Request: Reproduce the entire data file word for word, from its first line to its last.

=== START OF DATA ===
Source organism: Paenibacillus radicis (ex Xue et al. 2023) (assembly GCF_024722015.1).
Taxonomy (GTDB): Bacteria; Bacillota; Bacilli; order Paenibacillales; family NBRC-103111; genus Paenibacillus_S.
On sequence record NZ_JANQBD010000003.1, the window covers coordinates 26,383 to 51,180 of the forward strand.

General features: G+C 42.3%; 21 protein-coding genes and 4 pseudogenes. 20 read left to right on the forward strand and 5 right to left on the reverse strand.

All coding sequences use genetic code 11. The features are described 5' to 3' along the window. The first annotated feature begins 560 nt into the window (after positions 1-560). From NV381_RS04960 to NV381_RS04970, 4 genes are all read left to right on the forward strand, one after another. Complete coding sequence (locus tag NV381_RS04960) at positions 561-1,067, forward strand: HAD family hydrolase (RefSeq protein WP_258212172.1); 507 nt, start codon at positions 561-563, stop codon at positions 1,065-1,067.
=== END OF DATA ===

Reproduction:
Source organism: Paenibacillus radicis (ex Xue et al. 2023) (assembly GCF_024722015.1).
Taxonomy (GTDB): Bacteria; Bacillota; Bacilli; order Paenibacillales; family NBRC-103111; genus Paenibacillus_S.
On sequence record NZ_JANQBD010000003.1, the window covers coordinates 26,383 to 51,180 of the forward strand.

General features: G+C 42.3%; 21 protein-coding genes and 4 pseudogenes. 20 read left to right on the forward strand and 5 right to left on the reverse strand.

All coding sequences use genetic code 11. The features are described 5' to 3' along the window. The first annotated feature begins 560 nt into the window (after positions 1-560). From NV381_RS04960 to NV381_RS04970, 4 genes are all read left to right on the forward strand, one after another. Complete coding sequence (locus tag NV381_RS04960) at positions 561-1,067, forward strand: HAD family hydrolase (RefSeq protein WP_258212172.1); 507 nt, start codon at positions 561-563, stop codon at positions 1,065-1,067.